Fermented tomato sauce is a great way to incorporate more beneficial bacteria into your diet and a sneaky way to get your children to consume fermented foods. If your children are anything like mine, they adore tomato sauce and noodles, and they will devour this lacto-fermented tomato sauce on any given day.
This tomato sauce is best served at room temperature with hot noodles for adults and tepid noodles for children. It is perfect for dinner or a simple after-school refreshment. You may also use it on top of bread, garnished with homemade Parmesan, or in eggplant Parmesan.
Tips for Making Fermented Tomato Sauce
If you intend to consume lacto-fermented tomato sauce, please note: If you heat the tomato sauce, you risk killing all the beneficial microorganisms.
Additionally, be sure to use only fresh tomatoes, not tinned or stewed ones. All of the lactobacilli on the vegetables were destroyed during the canning process, and you’ll need some to initiate the fermentation process.
Utilize kitchen shears to cut garlic and fresh herbs. Using this method, garlic can be sliced extremely thinly.
Although dry herbs can be used in an emergency, I recommend only fresh herbs. They will also have lactobacillus on them, which will aid in the fermentation process, but you’ll also benefit from the herbs’ natural essential oils, which will be added to your tomato sauce.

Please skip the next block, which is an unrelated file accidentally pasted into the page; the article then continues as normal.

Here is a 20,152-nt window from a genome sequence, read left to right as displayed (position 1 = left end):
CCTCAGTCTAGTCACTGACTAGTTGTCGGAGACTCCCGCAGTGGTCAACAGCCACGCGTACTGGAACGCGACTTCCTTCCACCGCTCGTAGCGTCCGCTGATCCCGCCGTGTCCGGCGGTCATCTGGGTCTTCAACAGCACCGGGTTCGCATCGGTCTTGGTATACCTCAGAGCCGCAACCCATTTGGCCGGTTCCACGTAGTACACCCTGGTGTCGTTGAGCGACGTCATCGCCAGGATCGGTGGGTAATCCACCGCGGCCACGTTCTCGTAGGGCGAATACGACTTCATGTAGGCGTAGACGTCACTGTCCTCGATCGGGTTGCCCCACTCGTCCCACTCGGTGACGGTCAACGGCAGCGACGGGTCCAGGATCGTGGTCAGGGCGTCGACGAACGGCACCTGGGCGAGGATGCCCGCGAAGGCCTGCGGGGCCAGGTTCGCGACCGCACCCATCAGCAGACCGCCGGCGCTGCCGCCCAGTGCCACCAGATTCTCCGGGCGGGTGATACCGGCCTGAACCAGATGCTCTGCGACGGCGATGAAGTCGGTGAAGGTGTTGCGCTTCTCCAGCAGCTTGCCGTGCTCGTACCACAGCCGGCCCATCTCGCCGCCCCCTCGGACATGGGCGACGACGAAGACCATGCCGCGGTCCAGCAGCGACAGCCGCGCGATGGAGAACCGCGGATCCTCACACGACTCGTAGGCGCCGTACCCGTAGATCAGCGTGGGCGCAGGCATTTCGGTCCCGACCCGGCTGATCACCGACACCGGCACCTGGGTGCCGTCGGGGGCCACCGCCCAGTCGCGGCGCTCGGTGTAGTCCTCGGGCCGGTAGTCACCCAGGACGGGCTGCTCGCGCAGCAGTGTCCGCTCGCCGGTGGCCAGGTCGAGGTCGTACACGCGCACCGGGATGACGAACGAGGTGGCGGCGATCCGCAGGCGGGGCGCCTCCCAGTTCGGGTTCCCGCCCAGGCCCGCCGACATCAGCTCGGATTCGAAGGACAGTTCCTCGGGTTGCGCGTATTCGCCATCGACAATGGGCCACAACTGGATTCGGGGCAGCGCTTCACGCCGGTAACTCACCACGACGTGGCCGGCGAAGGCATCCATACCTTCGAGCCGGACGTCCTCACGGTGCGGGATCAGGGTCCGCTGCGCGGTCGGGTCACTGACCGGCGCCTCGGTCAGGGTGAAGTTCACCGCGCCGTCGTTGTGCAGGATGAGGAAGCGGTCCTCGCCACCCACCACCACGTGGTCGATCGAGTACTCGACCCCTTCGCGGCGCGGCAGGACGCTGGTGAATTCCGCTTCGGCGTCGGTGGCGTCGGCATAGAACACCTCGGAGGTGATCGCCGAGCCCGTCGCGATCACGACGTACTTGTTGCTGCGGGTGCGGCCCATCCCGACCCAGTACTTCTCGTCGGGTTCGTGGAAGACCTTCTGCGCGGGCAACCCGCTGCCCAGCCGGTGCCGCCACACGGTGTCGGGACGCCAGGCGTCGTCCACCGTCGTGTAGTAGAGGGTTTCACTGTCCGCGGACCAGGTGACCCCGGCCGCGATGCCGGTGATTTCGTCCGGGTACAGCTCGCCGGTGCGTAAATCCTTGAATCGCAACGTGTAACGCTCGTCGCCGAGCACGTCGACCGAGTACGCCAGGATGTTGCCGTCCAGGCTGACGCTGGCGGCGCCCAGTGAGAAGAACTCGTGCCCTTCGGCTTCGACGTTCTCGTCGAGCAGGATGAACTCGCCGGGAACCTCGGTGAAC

A Fermented Tomato Sauce Recipe
Yield: 2 quarts
• 5 lbs fresh tomatoes (I prefer classic Roma tomatoes.)
• 1/2 tsp pink Himalayan salt
• 1 tbsp fresh oregano (or to taste)
• 3 tablespoons fresh basil (or to taste)
• 1 clove garlic, sliced as thin as possible
• 1 tablespoon olive oil for taste
• Lacto-fermenting starter (optional)
1. Roughly chop your tomatoes into 12-inch segments and combine them with minced garlic, fresh herbs, salt, and a starter (if you intend to use one) in a bowl. Ensure that your garlic cloves are as thin as feasible. Transfer the mixture to a mason jar and stir to more uniformly distribute the starter.
2. Once all the ingredients have been added, compress them under the liquid line. The tomato sauce will only be fermented for twenty-four hours. Because tomatoes are slightly sweet, prolonged fermentation will result in the formation of alcohol.
3. Place the weight, lid, and airlock half-filled with water in a cold, dark location.
4. Use a food mill or fine mesh colander, if desired, to remove skins and seeds from the fermented tomato mixture. Don’t fret if some of the herbs and garlic slip through the sieve; their flavors and aromas should have permeated the tomatoes, leaving you with a delicious, fragrant sauce.
5. After milling, incorporate a tablespoon of olive oil, but only after the tomatoes have been fermented.
Refrigerate when not in use, or serve at room temperature over hot spaghetti. Enjoy!